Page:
Posted early Friday morning, July 11th, 2014 Tags:
chicken trying to eat mouse

Will a chicken eat a mouse?

I wouldn't expect a Cornish Cross to even try, but most other breeds might give it a taste test if they're hungry enough. I've never heard of anybody raising mice for this reason, but it might work as a feed supplement if you fed your chickens the smaller, younger ones.

Image credit goes to Youtube user ThE cHicKeN cHaNnEL Fowl Play.

Posted early Wednesday morning, July 9th, 2014 Tags:
Anna Lazy ducks
Flock of ducks

I hate to admit it, but our duck experiment was a dismal failure.  We chose Ancona ducks because they came highly recommended by Carol Deppe, but either the breed or the species seems to be a poor fit for our homestead.  When the ducklings were small enough to dabble in our sky pond, I loved the way they foraged for their own food, but keeping them on dry land has been much more of a hassle.  The requisite open bucket of water turns into mud within hours, and the ducks then proceed to turn the entire area around the bucket into mud too.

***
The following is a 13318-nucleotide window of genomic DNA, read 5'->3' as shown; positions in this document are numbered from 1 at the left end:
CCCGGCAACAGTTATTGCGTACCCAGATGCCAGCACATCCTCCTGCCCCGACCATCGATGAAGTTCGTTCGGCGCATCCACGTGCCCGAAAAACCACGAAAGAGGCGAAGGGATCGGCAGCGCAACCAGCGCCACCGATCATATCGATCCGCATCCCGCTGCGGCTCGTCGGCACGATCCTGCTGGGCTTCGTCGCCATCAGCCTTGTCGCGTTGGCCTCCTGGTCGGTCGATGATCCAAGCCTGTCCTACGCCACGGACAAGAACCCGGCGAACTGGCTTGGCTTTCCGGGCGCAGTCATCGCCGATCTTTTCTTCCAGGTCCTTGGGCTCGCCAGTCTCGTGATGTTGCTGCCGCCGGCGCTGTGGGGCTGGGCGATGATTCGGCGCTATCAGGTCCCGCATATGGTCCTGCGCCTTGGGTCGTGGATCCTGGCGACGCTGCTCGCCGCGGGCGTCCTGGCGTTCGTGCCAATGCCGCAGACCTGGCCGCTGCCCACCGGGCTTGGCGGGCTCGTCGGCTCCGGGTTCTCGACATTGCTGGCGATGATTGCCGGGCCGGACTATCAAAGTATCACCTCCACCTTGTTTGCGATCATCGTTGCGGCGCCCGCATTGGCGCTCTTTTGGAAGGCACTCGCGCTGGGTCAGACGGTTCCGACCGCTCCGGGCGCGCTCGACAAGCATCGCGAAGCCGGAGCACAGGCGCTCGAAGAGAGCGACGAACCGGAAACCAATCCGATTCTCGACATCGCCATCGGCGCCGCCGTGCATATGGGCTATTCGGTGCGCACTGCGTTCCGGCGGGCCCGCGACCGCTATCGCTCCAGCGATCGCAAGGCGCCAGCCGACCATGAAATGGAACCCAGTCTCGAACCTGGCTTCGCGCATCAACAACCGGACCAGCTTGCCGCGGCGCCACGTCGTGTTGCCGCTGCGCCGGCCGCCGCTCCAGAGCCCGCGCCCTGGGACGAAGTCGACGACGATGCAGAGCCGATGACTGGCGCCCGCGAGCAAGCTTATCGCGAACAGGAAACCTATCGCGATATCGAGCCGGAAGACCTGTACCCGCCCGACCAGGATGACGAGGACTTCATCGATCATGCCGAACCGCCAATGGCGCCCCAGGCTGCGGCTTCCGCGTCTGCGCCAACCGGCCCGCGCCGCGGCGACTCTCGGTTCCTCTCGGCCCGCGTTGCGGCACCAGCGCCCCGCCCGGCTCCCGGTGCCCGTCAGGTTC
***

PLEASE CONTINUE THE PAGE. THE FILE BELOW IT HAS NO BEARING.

Lazy ducks

I could probably deal with the mud problem, though, if our ducks weren't so darn lazy.  At first, I thought maybe the waterfowl were spending their entire day hanging out in one spot because they were in a hillside pasture, and hills were too hard for their webbed feet.  However, I moved the flock into a flat pasture full of low weeds and clover (and even took away their open water bucket) and the waterfowl still lay about all day.

Busy chickens